Tuesday, February 6, 2007

The Intellectual and the Foundation of the New Goan Century

A few weeks ago while making a case for the now scrapped Regional Plan, the Chairperson of the Goa Chamber of Commerce and Industry remarked how there was a need for such schemes as the increasingly discredited IT Park since there was a flight of the “intelligent class” away from Goa. In observing this flight from Goa Kunkolienkar does have a point. There is a massive flight of young and intelligent individuals from Goa primarily because they do not have the appropriate environment to flourish.

And yet, I am not going to turn this into an argument against the Government or indeed for the Regional Plan or such destructive plans like that of the supposed IT Park. We very often get the Government we deserve and my argument is that it is our society that does not value the intellectual enough. This lack of respect and value for the intellectual is what is creating the politically and socially state of affairs that Goa has been wallowing in for decades now.

The marginal position for the intellectual is clearly visible in the fate of that most glorious of Goan institutions, the Central Library. From its current location within the centre of Panjim, there are plans to shift the building to Patto. From a central location accessible with ease to all within and outside of the city, we are going to shift the library to a building that can be reached currently only with a good amount of difficulty. In this shoddy treatment to an institution that has moulded generations of Goans, we can gauge our society’s respect and recognition of the intellectual.

The library building will reportedly be from the first floor upwards, since the ground floor will be devoted to shops. Selling coconuts, rice and a variety of vernacular smut no doubt! The ease with which the powers that be decided to locate shops at the base of a fine intellectual institution is once again indicative of what exactly our society considers the fundamental basis for success in the world. Money, money, money. If Goa has been able to move, rather successfully, from being some sort of a feudal society to a modern society then due credit has to be given to its large middle class. Ignoring the problems with considering persons settled abroad as Goan, I will for the moment include them to count on the middle class (and even super-rich) Goan, as being spread throughout the globe. Goa made one leap with some ease. The next step, of inculcating a value for education for the sheer sake of producing knowledge and being able to examine an issue from a variety of perspectives has been by and large ignored.

It has become the flavour of the moment to call persons now settled comfortably in other parts of the world members of a Diaspora; Goa is no exception. And yet compare the Goan diaspora to the mother of all, indeed the original diaspora, the Jewish diaspora. The number of Jewish foundations flush with money and spending on intellectual and cultural innovation within (and outside of) the community is mind-boggling. Where, I would like to inquire do we find a similar investment by and for the Goan community? There are ofcourse a variety of Trusts set up by the ‘prominent’ families in Goa but any activity that would even mildly threaten to disturb the status quo receives no support. In addition, it appears that one is expected to be eternally grateful and beholden to the persons who created the endowment from which one is benefiting. Hardly the kind of environment for critical intellectual and cultural activity to take off.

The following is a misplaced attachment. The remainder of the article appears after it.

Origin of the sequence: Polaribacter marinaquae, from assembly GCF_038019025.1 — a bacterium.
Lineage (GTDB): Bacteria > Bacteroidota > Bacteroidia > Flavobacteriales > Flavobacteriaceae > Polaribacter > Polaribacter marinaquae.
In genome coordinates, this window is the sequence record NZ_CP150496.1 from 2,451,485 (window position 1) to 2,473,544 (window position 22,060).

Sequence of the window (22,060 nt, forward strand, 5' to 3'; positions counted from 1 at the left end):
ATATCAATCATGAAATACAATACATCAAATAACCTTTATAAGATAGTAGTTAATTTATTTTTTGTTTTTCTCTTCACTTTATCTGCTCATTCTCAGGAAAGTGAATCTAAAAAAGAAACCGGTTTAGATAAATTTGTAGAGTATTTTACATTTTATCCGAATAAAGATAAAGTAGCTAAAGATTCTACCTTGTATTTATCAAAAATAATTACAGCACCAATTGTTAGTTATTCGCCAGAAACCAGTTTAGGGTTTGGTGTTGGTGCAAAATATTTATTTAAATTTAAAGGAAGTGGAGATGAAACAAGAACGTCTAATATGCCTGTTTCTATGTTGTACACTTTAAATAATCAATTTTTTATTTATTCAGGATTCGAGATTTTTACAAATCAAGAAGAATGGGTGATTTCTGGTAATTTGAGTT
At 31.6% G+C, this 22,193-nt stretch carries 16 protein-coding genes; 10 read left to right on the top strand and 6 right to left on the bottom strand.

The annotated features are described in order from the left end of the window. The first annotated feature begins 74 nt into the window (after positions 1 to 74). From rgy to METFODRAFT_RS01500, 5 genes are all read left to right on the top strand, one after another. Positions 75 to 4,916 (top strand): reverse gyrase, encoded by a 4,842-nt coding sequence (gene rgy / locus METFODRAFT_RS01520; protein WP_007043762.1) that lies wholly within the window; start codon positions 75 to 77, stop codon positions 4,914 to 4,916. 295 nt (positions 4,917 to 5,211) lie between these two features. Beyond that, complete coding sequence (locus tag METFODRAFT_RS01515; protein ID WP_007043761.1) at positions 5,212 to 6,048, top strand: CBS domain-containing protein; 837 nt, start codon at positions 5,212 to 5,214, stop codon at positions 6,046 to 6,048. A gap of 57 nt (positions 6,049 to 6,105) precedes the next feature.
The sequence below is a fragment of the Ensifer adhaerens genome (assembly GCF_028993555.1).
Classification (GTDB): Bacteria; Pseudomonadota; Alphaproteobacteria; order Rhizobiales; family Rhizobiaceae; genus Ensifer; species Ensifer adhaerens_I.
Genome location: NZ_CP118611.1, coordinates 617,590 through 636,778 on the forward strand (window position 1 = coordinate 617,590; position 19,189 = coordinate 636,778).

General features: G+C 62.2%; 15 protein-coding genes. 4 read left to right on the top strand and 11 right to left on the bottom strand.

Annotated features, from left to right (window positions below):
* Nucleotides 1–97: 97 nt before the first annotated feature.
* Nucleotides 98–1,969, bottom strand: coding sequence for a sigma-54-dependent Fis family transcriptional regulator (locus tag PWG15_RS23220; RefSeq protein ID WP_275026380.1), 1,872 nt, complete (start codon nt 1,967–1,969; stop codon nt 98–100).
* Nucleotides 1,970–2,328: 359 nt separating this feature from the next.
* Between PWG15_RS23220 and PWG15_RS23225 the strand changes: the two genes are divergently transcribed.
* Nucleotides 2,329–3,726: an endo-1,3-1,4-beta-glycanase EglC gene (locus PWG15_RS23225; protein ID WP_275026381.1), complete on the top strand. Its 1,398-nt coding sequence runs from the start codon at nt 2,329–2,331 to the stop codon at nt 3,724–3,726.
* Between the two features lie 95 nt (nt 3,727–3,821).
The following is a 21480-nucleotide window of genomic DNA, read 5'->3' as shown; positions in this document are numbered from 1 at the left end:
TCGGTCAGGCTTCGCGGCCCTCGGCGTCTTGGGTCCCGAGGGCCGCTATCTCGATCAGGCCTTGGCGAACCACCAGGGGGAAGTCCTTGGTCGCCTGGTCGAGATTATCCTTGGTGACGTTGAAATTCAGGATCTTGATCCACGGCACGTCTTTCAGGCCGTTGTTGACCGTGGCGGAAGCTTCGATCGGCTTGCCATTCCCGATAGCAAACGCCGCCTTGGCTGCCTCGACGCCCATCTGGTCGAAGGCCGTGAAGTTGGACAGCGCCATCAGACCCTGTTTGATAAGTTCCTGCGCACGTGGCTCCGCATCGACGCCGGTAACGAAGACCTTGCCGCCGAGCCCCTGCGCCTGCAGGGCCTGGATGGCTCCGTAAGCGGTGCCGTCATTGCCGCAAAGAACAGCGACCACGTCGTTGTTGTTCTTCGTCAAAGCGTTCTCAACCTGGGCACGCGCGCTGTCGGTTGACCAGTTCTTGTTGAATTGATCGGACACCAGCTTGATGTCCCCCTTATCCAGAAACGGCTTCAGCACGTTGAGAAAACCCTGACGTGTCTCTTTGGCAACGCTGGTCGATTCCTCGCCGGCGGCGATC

There has been much enthusiasm in the wake of the apparent victory of the Save Goa Campaign over the Regional Plan. There have been well-intentioned cyber-Goenkars who have suggested, quite appropriately that they ought not to just sit around but support the activity taking place in Goa. And yet, this may not be quite the answer in the current environment when the campaign is the product of multiple and strange bed-fellows. Not all of whose credentials are either impeccable, nor their intentions bona fide. But rather than let a good idea go waste we need to figure out ways in which we can pour in diasporic money and encourage a flourishing of critical and questioning intellectual and cultural renaissance. We need foundations that will fund scholars young and old to locate themselves in Goa and add new insight into an already vibrant civil society. Funds that will assure Goan youth that Goa is a destination that encourages local talent to engage in intellectual exploration, giving them the financial and institutional strength to pursue intellectual trajectories and yet be rooted in Goa. We need funds that will award those who build new buildings respectful of its environs and our environment. We need foundations that will support young and upcoming artists and musicians. All of these will challenge the uneasy and delicate peace presided over by political bosses and business houses. And yet this will, like the churning of the Ocean of Milk, bring forth vibrance that can only come where the intellectual is valued and respected, not for the money s/he brings home, but the learning s/he generates. Now when are those dollars going to start pouring in?
(published in the Gomantak Times, 7th Feb 2007)

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